21 Aug “Papuan Stories, by Papuans, for all of you” – Papuan Voices Human Rights Day Screening
It was raining and the traffic was bad. It was far, and people were already busy with their own agendas. It was noisy, dirty and cops were everywhere. But on December 10, 2011, Human Rights Day, folks in Jakarta, Jayapura and Arso in West Papua), joined Papuan video activists to watch and discuss Papuan Voices videos.
Papuan Voices is a collaborative project of EngageMedia and Catholic Church groups JPIC and SKP KC. It is a combination of empowerment and production. Since early 2011, together with video activists in Jayapura and Merauke, the project has produced over 20 short videos, from the culture of eating ‘pinang’ (Areca nut), doing the traditional Bilogai handshake, to the plight of the Malind tribesmen to survive in ‘Ironic Survival’.
On Human Rights Day 2011, Papuan Voices showcased five videos in Jakarta, Arso and Jayapura. There were two videos from the border village of Wambes, Arso (Jayapura) – What Mama Kasmira Wants and The Hope of the Cendrawasih Children, one video from the Jayapura market – Awin Meke (My Mother), and two videos from Merauke – the culture struggle in Coconut Trees that Bear Jerry Cans, and an estranged woman’s love in a border village in Surat Cinta Kepada Sang Prada (Love Letter to the Soldier).
In Jakarta, the screening was held in Neo Journalism Club, Galeri Foto Jurnalistik Antara. About 100 people packed the little cafe.
Aside from the main screening, the event was also a showcase of Papuan culture, where Gorby the Rastaman combined reggae and Papuan music, and dance/theatre group the Black Wissel played a drama about how Papuans struggle with their identities.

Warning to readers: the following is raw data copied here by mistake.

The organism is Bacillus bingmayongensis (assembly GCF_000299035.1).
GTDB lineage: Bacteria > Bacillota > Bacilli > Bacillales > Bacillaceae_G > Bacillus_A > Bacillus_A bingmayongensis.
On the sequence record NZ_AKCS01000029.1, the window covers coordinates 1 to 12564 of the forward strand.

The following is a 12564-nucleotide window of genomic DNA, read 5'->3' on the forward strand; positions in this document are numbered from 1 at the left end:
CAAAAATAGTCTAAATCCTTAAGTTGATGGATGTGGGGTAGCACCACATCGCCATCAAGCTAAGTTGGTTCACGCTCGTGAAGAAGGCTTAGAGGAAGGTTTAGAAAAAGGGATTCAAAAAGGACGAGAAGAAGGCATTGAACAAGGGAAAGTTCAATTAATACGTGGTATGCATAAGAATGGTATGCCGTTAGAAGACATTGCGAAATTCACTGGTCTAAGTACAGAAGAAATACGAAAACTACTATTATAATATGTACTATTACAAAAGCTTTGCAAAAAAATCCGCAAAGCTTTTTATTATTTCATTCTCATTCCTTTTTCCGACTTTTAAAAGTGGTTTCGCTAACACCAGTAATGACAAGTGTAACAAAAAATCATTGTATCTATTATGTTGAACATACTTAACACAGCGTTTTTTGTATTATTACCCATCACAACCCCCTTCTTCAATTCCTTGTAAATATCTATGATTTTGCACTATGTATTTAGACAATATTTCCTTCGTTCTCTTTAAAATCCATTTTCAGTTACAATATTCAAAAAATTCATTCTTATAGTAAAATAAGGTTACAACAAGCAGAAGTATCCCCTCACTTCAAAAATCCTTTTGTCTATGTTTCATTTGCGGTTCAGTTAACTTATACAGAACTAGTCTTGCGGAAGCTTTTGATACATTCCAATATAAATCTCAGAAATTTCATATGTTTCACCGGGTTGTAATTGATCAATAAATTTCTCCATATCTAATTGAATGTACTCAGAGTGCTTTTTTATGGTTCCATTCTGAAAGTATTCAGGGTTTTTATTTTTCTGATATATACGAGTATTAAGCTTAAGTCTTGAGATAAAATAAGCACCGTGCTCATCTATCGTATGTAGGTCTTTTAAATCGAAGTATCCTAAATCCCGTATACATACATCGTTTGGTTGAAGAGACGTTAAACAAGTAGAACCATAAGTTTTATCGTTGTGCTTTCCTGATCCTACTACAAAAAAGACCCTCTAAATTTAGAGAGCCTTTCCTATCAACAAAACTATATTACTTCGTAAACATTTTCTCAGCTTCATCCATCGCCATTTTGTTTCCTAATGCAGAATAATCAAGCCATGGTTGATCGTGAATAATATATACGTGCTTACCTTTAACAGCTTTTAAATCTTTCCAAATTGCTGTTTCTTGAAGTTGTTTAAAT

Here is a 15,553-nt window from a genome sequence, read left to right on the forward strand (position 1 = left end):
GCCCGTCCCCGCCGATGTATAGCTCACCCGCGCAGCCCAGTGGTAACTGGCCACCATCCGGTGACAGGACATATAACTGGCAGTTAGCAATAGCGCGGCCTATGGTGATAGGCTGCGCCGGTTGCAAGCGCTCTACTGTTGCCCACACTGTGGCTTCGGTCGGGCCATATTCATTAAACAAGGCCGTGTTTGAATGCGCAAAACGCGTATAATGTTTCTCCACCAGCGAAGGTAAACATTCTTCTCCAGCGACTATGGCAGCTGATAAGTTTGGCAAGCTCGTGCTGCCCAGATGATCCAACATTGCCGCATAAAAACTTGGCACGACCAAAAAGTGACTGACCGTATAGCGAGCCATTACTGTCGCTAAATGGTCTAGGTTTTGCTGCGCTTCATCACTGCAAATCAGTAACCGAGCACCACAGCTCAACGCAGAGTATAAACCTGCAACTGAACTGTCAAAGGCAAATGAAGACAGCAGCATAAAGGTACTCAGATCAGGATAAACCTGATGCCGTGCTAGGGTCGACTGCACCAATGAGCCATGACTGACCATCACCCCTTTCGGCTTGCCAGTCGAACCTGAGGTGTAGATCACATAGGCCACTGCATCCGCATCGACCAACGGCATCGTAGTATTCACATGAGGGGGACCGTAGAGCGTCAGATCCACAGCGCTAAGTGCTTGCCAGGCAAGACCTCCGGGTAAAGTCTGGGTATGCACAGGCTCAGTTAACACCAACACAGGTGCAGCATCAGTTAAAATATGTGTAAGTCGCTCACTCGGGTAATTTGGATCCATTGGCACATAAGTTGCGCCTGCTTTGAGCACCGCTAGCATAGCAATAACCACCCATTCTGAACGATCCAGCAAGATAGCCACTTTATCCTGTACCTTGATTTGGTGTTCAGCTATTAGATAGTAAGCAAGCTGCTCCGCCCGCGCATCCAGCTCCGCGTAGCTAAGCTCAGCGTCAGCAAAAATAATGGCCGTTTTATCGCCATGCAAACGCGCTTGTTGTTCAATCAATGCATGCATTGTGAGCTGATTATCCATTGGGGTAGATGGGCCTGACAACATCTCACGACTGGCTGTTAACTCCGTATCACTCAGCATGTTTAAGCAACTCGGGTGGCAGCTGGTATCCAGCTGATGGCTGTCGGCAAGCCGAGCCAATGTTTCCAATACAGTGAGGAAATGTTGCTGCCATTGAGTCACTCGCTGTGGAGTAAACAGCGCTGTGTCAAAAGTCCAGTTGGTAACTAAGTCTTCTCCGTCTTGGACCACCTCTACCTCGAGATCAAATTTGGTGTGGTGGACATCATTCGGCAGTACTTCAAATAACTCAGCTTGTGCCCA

In Arso, SKP KC held a screening and discussion in a church filled with over 50 villagers, including the people featured in the videos. They laughed when they saw themselves, and angered when seeing the injustice. In Jayapura, video activists organised a screening in the indigenous market in the City of Jayapura. It was an emotional roller-coaster ride as the market traders, mostly women, watched in anger of their plight for justice in their video Awin Meke, and saddened to see the fate of Maria Goreti in Surat Cinta Kepada Sang Prada.
There are more videos to be made through the Papuan Voices project, and more screenings to be organised. But as the year closed, violence and injustice did not stop in Papua. As one of the Papua Voices video activist FX Making said: “The problem in Papua is more than just about the Morning Star flag. People in Indonesia and the international community must know this. This is why I choose video activism in this struggle.”